1. I’m skeptical that the FCC is going to be very forgiving of blown deadlines. There are too many interests that view SpaceX as an existential threat, and they all have way, way deeper lobbying benches than SpaceX does.

      2. Cislunar space is where the near term government money is. That doesn’t mean SH/SS isn’t Mars capable but that they make sure they can go where the customers are and let everyone know it.

      3. I don’t think SpaceX actually is undercapitalized, though I suspect Elon Musk isn’t averse to having that notion gain some currency until he’s too far along to be effectively jammed up by people hoping he just goes conveniently broke in the meantime. The SH-Starlink redesign not only shortens the time to first flight, it takes a lot of expensive capex, testing and even materials costs off the table as well.

        There’s no real need for Elon to formally raise the Jolly Roger on SLS. SLS is going to be merely incidental roadkill as the SH-Starship juggernaut goes pelting down the road at a breakneck pace.

        The recent emphasis on the Moon, as opposed to Mars, is for two reasons:

        1) SpaceX has already booked one paying Moon mission for SH-Starship.

        2) The Trump administration’s NASA, under Bridenstine, has already indicated a desire to go back to the Moon for keeps and to do so ASAP. SH-Starship fits perfectly into such plans.

        1. When a company as hot as SpaceX puts out another round of venture stock and it comes back under-subscribed, there’s something going on. We know they’re selling through on the F9 and FH missions, or close enough, so that’s not the problem. Either there’s something hinky with Starlink, or the balance sheet was too ugly even for a bunch of go-go tech investors. Under-capitalization fits the facts pretty well.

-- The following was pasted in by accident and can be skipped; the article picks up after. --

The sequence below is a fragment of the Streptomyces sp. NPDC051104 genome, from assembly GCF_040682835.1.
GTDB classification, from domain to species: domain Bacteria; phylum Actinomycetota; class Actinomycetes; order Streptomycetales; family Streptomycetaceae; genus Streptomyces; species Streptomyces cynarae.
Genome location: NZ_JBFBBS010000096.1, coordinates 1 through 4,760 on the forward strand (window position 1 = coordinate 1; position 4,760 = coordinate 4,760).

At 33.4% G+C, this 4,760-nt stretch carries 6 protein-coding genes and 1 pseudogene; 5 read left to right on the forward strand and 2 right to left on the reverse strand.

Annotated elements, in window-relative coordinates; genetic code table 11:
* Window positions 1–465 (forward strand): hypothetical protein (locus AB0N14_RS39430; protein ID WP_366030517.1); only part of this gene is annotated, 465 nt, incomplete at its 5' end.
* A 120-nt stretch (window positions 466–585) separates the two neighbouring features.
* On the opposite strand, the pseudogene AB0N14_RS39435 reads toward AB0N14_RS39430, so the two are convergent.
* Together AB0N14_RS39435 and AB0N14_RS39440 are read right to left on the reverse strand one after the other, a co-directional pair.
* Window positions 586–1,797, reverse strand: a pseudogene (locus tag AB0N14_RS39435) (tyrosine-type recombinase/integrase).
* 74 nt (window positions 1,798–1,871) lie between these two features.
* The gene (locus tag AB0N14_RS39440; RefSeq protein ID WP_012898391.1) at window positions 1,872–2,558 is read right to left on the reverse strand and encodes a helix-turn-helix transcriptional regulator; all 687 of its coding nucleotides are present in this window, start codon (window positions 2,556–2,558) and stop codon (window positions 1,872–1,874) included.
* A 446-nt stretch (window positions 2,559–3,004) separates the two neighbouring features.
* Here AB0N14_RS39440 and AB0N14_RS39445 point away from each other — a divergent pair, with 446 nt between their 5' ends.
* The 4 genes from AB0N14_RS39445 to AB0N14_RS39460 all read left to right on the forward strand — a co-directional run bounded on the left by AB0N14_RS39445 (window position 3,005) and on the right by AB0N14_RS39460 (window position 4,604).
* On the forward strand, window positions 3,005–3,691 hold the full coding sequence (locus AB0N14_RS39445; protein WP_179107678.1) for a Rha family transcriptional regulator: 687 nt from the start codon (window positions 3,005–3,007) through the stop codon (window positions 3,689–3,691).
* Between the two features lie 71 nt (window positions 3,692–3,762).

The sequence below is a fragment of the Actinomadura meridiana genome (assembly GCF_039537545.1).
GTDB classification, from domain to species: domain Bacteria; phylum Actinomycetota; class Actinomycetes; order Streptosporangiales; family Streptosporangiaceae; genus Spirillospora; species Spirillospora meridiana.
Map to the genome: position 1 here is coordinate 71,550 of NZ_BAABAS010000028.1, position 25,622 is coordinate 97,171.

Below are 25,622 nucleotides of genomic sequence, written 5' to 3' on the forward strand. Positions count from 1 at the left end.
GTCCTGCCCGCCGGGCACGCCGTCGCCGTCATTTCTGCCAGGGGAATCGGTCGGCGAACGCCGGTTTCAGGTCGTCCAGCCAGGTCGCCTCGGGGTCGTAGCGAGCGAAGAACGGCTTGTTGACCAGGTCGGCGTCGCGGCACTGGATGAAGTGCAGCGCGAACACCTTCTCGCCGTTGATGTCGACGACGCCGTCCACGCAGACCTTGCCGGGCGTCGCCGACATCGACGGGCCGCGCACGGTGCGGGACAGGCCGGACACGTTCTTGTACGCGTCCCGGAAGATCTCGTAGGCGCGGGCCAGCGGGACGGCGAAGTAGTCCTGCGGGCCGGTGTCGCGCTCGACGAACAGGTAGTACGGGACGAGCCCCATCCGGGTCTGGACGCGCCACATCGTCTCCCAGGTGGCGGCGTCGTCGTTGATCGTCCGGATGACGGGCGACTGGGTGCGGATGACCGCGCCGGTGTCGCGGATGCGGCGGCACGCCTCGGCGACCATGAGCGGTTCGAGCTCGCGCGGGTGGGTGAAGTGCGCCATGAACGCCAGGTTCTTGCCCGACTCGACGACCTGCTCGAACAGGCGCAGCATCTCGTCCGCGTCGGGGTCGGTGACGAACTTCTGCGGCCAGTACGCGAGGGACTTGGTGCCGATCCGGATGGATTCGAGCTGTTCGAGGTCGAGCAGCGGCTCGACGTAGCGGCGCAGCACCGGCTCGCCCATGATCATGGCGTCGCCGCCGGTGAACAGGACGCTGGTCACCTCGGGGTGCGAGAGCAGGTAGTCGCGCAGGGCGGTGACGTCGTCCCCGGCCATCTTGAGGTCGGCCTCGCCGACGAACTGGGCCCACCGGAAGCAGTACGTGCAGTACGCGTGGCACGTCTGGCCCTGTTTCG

2. Well I told you guys I thought the carbon filament wound tanks were a boondoggle. Particularly once you take into consideration that SpaceX had a lot more experience in house with metal construction.

      I still remember when the large composite tank was made. A lot of people claimed it was a success. Yet if you read the news releases, like I noted back then, the “success” was a water pressure test on which the tank did not reach design specification. It passed the in-flight pressure requirement but did not have enough design margin to be safe. I also noted back then that LOX was not the same as water and that the test was thus not only a failure but insufficient. I guess Elon eventually came to the same conclusions.

      If there is one thing which should have used carbon-filament wound tanks should be the hypergolic fuel tanks in the Dragon 2. I think.
      Those are both small and on the upper stage. Besides the fuel is not cryogenic so there should be less issues with expansion. Also the molecules are larger so infiltration on the tanks should be less of an issue. I know composite tanks are used on the second stage of the hypergolic Ariane 5 for example.

      I do wonder if they would not be better off with Al-Li on the first stage instead of using stainless steel on everything however. The first stage should have a less demanding reentry heat environment and they already got it working on the Falcon 9 with LOX.

      1. I don’t share your dim view of the ITS tank test, but whether it was a failure or success is kind of beside the point now. Personally, I think it was the necessity to get SH-Starship producible much faster and at much lower cost that drove the decision to abandon carbon fiber composite as primary structural material. Carbon fiber structures pretty much have to be monolithic for maximum strength. This requires huge molds/mandrels which are long lead-time items and don’t easily accommodate late-stage design changes. Carbon fiber is also more difficult and expensive to QC than metal.

        Switching to a combined structure-is-also-TPS approach also eliminated the need to be able to crank out acres of PICA-X to cover the “windward” side of the vehicle which would have necessitated an expensive and lengthy process of multiplying SpaceX’s in-house production capacity for PICA-X.